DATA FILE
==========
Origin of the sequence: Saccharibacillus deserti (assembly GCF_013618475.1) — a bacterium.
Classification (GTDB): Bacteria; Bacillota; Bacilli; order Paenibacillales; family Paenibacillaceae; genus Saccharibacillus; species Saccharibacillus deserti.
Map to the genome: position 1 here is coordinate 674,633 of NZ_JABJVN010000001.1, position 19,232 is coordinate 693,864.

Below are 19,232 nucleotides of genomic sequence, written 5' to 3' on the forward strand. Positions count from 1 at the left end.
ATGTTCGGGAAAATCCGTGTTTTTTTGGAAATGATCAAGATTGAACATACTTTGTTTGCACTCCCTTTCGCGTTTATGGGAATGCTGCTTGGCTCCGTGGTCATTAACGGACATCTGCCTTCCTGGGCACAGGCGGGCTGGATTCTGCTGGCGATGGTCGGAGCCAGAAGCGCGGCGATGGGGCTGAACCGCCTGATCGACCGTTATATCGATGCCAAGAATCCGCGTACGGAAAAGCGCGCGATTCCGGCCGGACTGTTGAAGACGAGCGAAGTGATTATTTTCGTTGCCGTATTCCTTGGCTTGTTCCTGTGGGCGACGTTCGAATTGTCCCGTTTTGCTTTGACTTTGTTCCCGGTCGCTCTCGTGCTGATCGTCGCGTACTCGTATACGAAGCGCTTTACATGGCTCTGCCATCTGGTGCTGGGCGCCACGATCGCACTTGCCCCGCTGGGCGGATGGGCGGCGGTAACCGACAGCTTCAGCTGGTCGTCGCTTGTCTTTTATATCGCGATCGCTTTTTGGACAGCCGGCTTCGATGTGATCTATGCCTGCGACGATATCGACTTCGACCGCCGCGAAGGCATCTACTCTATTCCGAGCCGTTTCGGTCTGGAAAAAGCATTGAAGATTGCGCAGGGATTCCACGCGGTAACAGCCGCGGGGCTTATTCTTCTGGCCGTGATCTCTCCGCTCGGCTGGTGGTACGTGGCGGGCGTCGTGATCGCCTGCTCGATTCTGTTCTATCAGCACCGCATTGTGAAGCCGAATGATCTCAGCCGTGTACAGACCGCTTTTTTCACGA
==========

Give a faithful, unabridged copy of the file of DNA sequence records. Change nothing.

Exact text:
Origin of the sequence: Saccharibacillus deserti (assembly GCF_013618475.1) — a bacterium.
Classification (GTDB): Bacteria; Bacillota; Bacilli; order Paenibacillales; family Paenibacillaceae; genus Saccharibacillus; species Saccharibacillus deserti.
Map to the genome: position 1 here is coordinate 674,633 of NZ_JABJVN010000001.1, position 19,232 is coordinate 693,864.

Below are 19,232 nucleotides of genomic sequence, written 5' to 3' on the forward strand. Positions count from 1 at the left end.
ATGTTCGGGAAAATCCGTGTTTTTTTGGAAATGATCAAGATTGAACATACTTTGTTTGCACTCCCTTTCGCGTTTATGGGAATGCTGCTTGGCTCCGTGGTCATTAACGGACATCTGCCTTCCTGGGCACAGGCGGGCTGGATTCTGCTGGCGATGGTCGGAGCCAGAAGCGCGGCGATGGGGCTGAACCGCCTGATCGACCGTTATATCGATGCCAAGAATCCGCGTACGGAAAAGCGCGCGATTCCGGCCGGACTGTTGAAGACGAGCGAAGTGATTATTTTCGTTGCCGTATTCCTTGGCTTGTTCCTGTGGGCGACGTTCGAATTGTCCCGTTTTGCTTTGACTTTGTTCCCGGTCGCTCTCGTGCTGATCGTCGCGTACTCGTATACGAAGCGCTTTACATGGCTCTGCCATCTGGTGCTGGGCGCCACGATCGCACTTGCCCCGCTGGGCGGATGGGCGGCGGTAACCGACAGCTTCAGCTGGTCGTCGCTTGTCTTTTATATCGCGATCGCTTTTTGGACAGCCGGCTTCGATGTGATCTATGCCTGCGACGATATCGACTTCGACCGCCGCGAAGGCATCTACTCTATTCCGAGCCGTTTCGGTCTGGAAAAAGCATTGAAGATTGCGCAGGGATTCCACGCGGTAACAGCCGCGGGGCTTATTCTTCTGGCCGTGATCTCTCCGCTCGGCTGGTGGTACGTGGCGGGCGTCGTGATCGCCTGCTCGATTCTGTTCTATCAGCACCGCATTGTGAAGCCGAATGATCTCAGCCGTGTACAGACCGCTTTTTTCACGA